Sign up ×
Stack Overflow is a community of 4.7 million programmers, just like you, helping each other. Join them; it only takes a minute:

I'm self studying C++. If you're making a Class which only has a member variable that is a collection of "X" objects, (whatever X may be) would having just a default constructor and a deconstructor be enough seems its purely dealing with a collection of objects? Thanks.

EDIT: Sorry should have been clearer. For a different example, if you have a class "Aclass" that has an int, a string and a vector of objects of another class, would you advise the "Aclass" class to have a constructor with parameters? ie Aclass(int i, string s); and do you need to have the vector in the constructor too? I'm a little confused. Thanks.

share|improve this question
Enough for what? – Benjamin Lindley Dec 8 '12 at 19:55
what do you mean by "collection"? – Bug Killer Dec 8 '12 at 19:56

5 Answers 5

up vote 1 down vote accepted

If by "collection of 'x' objects" you mean "a standard container of 'x' objects", and by "enough" you mean "enough not to worry about resource management" then yes. Same goes for any well-written container made by you or a third-party.

This is also assuming your X objects are handling their resources correctly. And that they have semantics that are compatible with the container you're putting them in.


You don't need a constructor like that if you are OK having an object filled with default values for everything. I.e. empty containers, zeroed members (or was it uninitialized? -_-), etc.

You only really need a custom constructor if your object will be in an invalid state without one or if you want some sort of custom logic to run.

share|improve this answer
Sorry i should have been clearer. I have updated my question – binary101 Dec 8 '12 at 20:03
Edited my answer – Cogwheel Dec 8 '12 at 20:13
Ok, I understand now, thanks for your time. – binary101 Dec 8 '12 at 20:19

You mean enough to handle memory correctly? Depends on the type X. For example, if you have a vector<string> data member, you don't have to do any manual memory management in your class.

share|improve this answer

For class you may write your own constructor, which shows, how to construct inner objects, i.e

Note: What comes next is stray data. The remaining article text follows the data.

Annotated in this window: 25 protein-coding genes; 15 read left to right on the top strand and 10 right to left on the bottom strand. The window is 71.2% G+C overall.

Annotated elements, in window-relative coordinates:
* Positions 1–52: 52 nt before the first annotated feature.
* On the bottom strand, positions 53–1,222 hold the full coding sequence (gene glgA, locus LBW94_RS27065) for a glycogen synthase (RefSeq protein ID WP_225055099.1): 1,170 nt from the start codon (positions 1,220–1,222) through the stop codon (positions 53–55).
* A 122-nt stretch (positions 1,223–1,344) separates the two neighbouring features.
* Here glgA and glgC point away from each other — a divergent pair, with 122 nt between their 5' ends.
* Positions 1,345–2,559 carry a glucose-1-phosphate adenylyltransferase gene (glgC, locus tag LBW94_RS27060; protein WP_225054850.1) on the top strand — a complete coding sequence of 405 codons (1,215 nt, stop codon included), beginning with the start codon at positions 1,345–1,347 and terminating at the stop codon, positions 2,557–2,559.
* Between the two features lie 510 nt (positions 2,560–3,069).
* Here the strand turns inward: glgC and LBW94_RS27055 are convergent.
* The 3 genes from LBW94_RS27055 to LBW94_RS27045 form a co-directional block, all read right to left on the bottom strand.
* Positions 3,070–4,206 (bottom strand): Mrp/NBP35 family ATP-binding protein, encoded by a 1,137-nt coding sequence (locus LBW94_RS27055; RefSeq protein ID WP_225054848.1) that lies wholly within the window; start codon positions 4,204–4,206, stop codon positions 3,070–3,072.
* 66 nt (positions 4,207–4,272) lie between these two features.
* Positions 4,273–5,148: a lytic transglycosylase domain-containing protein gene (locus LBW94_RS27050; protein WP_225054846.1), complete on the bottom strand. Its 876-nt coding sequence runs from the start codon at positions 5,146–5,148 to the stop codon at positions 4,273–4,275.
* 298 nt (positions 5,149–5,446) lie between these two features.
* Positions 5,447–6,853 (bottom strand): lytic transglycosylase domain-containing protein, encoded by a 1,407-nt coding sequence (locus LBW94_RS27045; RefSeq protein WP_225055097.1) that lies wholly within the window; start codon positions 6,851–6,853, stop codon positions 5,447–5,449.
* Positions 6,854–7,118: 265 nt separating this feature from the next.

class A{
    string s;
    int x;
    A(string t):s(t), x(17){} // x is always 17 after construction

But if inner object is default-constructable, you may leave it's construction and it will be costruct by default.

A(int l):x(l){}

is equivalent to

A(int l):x(l), s(){}

(except for primitive types), that may contain trash by default

If you use default constructor of A, all inner objects will construct by default.

share|improve this answer

If by collection you mean standard library classes, you would need copy ctor and assignment operator= overloaded.

std::map and std::set would reqire an additional comparison operator< overloaded. std::unorderd_map and std::unordered_set would need a std::hash specialized for your type.

share|improve this answer

Often you don't have to define a default constructor. The compiler will declare a default constructor implicitly if one is needed and no constructors are defined. Often it will be useful to define additional constructors (like the one you mention) in addition to the default one. In that case you need to define both:

class A

    string s;
    int x;

    // default constructor, no arguments
    A(): x(), s() {}

    // constructor
    A(int i, string t): x(i), s(t) {}

int main()
    A a1;
    A a2(5, "text");
    vector<A> ls;
    return 0;

As pwned mentions, in order to use your class A in an STL container, e.g. vector, it is required that A has a default constructor as in the example (either user-defined or implicit).

share|improve this answer

Your Answer


By posting your answer, you agree to the privacy policy and terms of service.

Not the answer you're looking for? Browse other questions tagged or ask your own question.